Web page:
A greater percentage of systems are multiple star systems, meaning that they are systems containing two or more stars, and in particular, binary star systems, which specifically contain two stars, are exceptionally common. When we can see both of the stars, they are called visual binaries, and if the plane of their orbit happens to coincide with our line of sight, such that they pass in front of each other, they are called eclipsing binaries. This situation allows us to gather important information about the system, and is actually one of the best ways to detect them in the first place, as we can chart the reliably periodic change in luminosity first as the larger star passes in front of the smaller, and then as the smaller star passes in front of the larger, in cyclical fashion.
But beyond this, we also know that stars come in many different varieties. Therefore, the possible combinations that exist for the two types of stars that comprise a binary system are even more numerous. What are the most interesting combinations we have been able to find for types of binary star systems, and what can they teach us about the universe? Certainly, there are many binary systems that involve very sun-like stars orbiting each other at quite a distance. An example of this is Alpha Centauri A and B, which we examined in a previous tutorial.
But a far more interesting case involves close binary systems. This is when the stars are very close together, orbiting around their center of mass quite rapidly. Sometimes they are so close that the gravitational distortion produced causes their stellar atmospheres to exchange material, or they could even be so close that they are in direct contact with one another, such as this system with two large, hot, main sequence stars practically overlapping. This is most fascinating when one star is a compact object, like a white dwarf star, neutron star, or black hole, as this object will begin to pull matter away from the other object in the system until a dramatic event occurs. If a white dwarf is causing the accretion of gas from another star, it becomes a cataclysmic variable star, where the incoming gas gets very hot and emits radiation.
We sometimes call such an object a vampiric star, as it is almost as though it is sucking the essence out of its companion star like a vampire. If instead the compact object is a neutron star or black hole, this is called an X-ray binary, which can be either a low-mass or high-mass X-ray binary depending on the mass of the donor star, which is the other star in the system, feeding the compact object with material. One fascinating binary system is called AR Scorpii. This is a binary pulsar, which consists of a white dwarf-pulsar about the size of Earth, and a red dwarf star. Pulsars are highly magnetized objects that emit powerful beams of radiation in a rapid, periodic manner.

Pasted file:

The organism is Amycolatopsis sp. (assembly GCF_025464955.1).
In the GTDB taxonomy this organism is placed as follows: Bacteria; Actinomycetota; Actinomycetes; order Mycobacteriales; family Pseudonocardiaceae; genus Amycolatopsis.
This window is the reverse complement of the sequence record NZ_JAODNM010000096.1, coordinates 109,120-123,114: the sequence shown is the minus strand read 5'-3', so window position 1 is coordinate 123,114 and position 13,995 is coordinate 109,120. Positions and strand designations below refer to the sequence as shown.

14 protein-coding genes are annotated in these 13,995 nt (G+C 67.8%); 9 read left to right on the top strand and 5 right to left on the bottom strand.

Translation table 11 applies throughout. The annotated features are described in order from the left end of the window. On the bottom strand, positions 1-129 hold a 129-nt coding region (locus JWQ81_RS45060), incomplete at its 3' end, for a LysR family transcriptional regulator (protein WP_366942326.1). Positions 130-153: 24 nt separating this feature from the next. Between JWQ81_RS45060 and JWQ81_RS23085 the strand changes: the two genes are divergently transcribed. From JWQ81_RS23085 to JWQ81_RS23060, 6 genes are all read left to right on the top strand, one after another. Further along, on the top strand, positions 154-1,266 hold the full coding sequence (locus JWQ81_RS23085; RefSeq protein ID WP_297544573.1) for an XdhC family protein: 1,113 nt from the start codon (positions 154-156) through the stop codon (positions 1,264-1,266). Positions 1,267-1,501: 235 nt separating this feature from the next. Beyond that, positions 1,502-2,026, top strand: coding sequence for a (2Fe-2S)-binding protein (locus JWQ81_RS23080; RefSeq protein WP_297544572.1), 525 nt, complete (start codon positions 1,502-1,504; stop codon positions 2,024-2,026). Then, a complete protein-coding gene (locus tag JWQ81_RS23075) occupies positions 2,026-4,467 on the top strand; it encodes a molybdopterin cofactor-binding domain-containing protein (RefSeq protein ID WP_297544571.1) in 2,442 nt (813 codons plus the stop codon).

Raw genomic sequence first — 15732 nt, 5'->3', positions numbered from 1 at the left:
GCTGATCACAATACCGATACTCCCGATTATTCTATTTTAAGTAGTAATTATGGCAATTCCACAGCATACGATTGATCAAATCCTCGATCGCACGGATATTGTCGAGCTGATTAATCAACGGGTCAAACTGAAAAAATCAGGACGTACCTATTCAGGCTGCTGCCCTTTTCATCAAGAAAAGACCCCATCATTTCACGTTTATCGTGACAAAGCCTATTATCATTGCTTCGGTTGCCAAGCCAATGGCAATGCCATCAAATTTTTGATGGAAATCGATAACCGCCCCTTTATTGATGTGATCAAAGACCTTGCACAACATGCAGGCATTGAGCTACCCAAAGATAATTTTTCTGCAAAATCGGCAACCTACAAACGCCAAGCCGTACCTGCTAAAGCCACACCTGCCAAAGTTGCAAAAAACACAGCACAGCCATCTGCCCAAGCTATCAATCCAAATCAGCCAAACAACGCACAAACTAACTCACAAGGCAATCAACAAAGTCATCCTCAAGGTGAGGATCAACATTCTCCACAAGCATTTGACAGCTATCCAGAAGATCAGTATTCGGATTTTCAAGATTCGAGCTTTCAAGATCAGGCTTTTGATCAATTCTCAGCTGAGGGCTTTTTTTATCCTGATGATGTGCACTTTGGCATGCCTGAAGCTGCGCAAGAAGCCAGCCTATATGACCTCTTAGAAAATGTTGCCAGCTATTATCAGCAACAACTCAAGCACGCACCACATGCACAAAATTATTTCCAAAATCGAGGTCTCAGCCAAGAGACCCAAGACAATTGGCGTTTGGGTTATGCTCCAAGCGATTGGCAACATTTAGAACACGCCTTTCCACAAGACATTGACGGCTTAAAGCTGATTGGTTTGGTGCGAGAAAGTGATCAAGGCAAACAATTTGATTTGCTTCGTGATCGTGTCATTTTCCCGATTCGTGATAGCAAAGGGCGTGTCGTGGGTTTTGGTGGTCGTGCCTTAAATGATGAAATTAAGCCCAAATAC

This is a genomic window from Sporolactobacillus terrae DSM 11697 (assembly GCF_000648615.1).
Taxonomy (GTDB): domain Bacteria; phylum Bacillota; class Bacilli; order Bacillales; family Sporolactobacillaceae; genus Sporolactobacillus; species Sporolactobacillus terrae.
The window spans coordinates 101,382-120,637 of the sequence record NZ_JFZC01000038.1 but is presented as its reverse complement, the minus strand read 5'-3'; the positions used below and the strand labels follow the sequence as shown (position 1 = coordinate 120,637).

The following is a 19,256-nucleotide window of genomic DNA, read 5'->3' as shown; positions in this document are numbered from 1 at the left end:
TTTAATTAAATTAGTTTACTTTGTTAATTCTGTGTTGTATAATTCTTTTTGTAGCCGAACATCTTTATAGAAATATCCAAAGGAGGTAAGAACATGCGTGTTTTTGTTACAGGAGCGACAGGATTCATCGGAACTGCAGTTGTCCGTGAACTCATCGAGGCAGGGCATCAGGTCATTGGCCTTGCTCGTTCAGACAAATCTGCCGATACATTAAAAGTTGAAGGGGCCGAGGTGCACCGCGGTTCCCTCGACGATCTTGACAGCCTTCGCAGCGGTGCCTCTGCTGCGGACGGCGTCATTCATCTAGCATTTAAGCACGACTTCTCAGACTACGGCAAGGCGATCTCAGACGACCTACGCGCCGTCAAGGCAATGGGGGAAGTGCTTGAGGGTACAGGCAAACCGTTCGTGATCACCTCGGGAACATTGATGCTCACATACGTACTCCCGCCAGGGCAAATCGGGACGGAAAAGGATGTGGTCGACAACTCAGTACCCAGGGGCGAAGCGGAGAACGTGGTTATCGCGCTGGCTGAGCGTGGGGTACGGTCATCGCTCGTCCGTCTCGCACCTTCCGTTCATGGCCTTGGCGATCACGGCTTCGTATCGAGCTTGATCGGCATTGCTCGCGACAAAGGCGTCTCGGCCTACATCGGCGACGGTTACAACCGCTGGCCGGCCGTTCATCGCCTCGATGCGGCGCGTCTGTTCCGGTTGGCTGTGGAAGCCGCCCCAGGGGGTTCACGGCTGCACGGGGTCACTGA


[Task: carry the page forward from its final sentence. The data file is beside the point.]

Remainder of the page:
Typically pulsars are neutron stars, but sometimes they can be white dwarfs as well, though being much less compact than neutron stars they rotate more slowly. AR Scorpii contains the first object of this type that was ever discovered. We should note that binary systems can have complicated evolutions. Take for example a binary system with two fairly large main sequence stars, which form with around 15 and 20 solar masses respectively.
We know that stars of this size evolve rapidly, since the inward gravitational pressure is so strong that fusion occurs at a furious pace, burning through the hydrogen in the core much faster than in smaller stars. Eventually one star enters a phase of expansion and will exceed its Roche lobe, meaning that it juts far enough into the gravitational field of the other star that one will begin to pull material away from the other. This material may form an accretion disc, as we saw previously, but it can also be absorbed through direct impact, as shown here. We see the blue star acting as the vampiric star, rotating faster and flattening out.
We also see that an enormous percentage of the other star’s mass is being transferred in the process, actually the majority of its mass. This star is now so much more massive that fusion increases even more dramatically, which generates a stellar wind that causes the other star to become very small. Eventually this star will go supernova and leave a tiny neutron star behind, potentially escaping the system altogether. The vampiric star will then reach a red supergiant phase where it expands immensely, after which it too will go supernova and leave a neutron star behind. So we can see that stellar evolution is much more complicated in binary systems due to the influence each star has on the other. There are so many fascinating systems out there, not just binary systems, but triple-star systems and beyond.